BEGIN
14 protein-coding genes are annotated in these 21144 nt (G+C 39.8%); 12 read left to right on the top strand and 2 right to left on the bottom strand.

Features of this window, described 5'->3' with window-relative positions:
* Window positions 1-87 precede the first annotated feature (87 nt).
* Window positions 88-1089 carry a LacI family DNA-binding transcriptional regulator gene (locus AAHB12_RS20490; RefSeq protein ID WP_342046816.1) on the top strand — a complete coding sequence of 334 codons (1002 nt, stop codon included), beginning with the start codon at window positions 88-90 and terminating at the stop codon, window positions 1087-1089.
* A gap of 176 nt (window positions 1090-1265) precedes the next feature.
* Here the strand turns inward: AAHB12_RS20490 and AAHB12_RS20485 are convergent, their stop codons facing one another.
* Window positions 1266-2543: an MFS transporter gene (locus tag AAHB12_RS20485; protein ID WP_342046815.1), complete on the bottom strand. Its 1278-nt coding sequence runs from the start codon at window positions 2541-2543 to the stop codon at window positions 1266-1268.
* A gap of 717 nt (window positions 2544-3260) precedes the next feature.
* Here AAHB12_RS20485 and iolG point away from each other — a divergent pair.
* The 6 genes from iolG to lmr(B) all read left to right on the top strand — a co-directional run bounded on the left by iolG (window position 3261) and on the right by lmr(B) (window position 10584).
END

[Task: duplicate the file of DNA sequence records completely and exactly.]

14 protein-coding genes are annotated in these 21144 nt (G+C 39.8%); 12 read left to right on the top strand and 2 right to left on the bottom strand.

Features of this window, described 5'->3' with window-relative positions:
* Window positions 1-87 precede the first annotated feature (87 nt).
* Window positions 88-1089 carry a LacI family DNA-binding transcriptional regulator gene (locus AAHB12_RS20490; RefSeq protein ID WP_342046816.1) on the top strand — a complete coding sequence of 334 codons (1002 nt, stop codon included), beginning with the start codon at window positions 88-90 and terminating at the stop codon, window positions 1087-1089.
* A gap of 176 nt (window positions 1090-1265) precedes the next feature.
* Here the strand turns inward: AAHB12_RS20490 and AAHB12_RS20485 are convergent, their stop codons facing one another.
* Window positions 1266-2543: an MFS transporter gene (locus tag AAHB12_RS20485; protein ID WP_342046815.1), complete on the bottom strand. Its 1278-nt coding sequence runs from the start codon at window positions 2541-2543 to the stop codon at window positions 1266-1268.
* A gap of 717 nt (window positions 2544-3260) precedes the next feature.
* Here AAHB12_RS20485 and iolG point away from each other — a divergent pair.
* The 6 genes from iolG to lmr(B) all read left to right on the top strand — a co-directional run bounded on the left by iolG (window position 3261) and on the right by lmr(B) (window position 10584).